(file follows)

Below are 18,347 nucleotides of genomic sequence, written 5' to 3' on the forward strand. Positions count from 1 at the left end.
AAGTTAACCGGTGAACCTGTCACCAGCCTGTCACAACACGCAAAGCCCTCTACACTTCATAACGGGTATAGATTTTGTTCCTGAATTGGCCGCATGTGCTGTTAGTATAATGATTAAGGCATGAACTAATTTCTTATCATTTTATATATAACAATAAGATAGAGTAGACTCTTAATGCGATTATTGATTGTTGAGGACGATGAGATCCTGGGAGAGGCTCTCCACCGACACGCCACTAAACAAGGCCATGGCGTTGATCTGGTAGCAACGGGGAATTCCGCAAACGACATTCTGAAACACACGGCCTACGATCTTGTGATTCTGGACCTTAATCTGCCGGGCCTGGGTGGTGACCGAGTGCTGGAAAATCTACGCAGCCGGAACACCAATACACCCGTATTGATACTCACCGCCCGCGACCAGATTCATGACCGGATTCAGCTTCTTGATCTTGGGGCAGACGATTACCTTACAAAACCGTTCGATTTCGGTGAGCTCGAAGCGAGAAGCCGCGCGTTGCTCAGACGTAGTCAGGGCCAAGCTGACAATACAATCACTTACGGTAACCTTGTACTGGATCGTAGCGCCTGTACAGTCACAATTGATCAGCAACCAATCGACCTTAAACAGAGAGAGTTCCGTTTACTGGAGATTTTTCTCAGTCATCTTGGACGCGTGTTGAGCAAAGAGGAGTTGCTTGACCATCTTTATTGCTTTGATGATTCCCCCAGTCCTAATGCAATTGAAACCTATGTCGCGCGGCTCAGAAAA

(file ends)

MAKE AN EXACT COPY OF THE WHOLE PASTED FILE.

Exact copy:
Below are 18,347 nucleotides of genomic sequence, written 5' to 3' on the forward strand. Positions count from 1 at the left end.
AAGTTAACCGGTGAACCTGTCACCAGCCTGTCACAACACGCAAAGCCCTCTACACTTCATAACGGGTATAGATTTTGTTCCTGAATTGGCCGCATGTGCTGTTAGTATAATGATTAAGGCATGAACTAATTTCTTATCATTTTATATATAACAATAAGATAGAGTAGACTCTTAATGCGATTATTGATTGTTGAGGACGATGAGATCCTGGGAGAGGCTCTCCACCGACACGCCACTAAACAAGGCCATGGCGTTGATCTGGTAGCAACGGGGAATTCCGCAAACGACATTCTGAAACACACGGCCTACGATCTTGTGATTCTGGACCTTAATCTGCCGGGCCTGGGTGGTGACCGAGTGCTGGAAAATCTACGCAGCCGGAACACCAATACACCCGTATTGATACTCACCGCCCGCGACCAGATTCATGACCGGATTCAGCTTCTTGATCTTGGGGCAGACGATTACCTTACAAAACCGTTCGATTTCGGTGAGCTCGAAGCGAGAAGCCGCGCGTTGCTCAGACGTAGTCAGGGCCAAGCTGACAATACAATCACTTACGGTAACCTTGTACTGGATCGTAGCGCCTGTACAGTCACAATTGATCAGCAACCAATCGACCTTAAACAGAGAGAGTTCCGTTTACTGGAGATTTTTCTCAGTCATCTTGGACGCGTGTTGAGCAAAGAGGAGTTGCTTGACCATCTTTATTGCTTTGATGATTCCCCCAGTCCTAATGCAATTGAAACCTATGTCGCGCGGCTCAGAAAA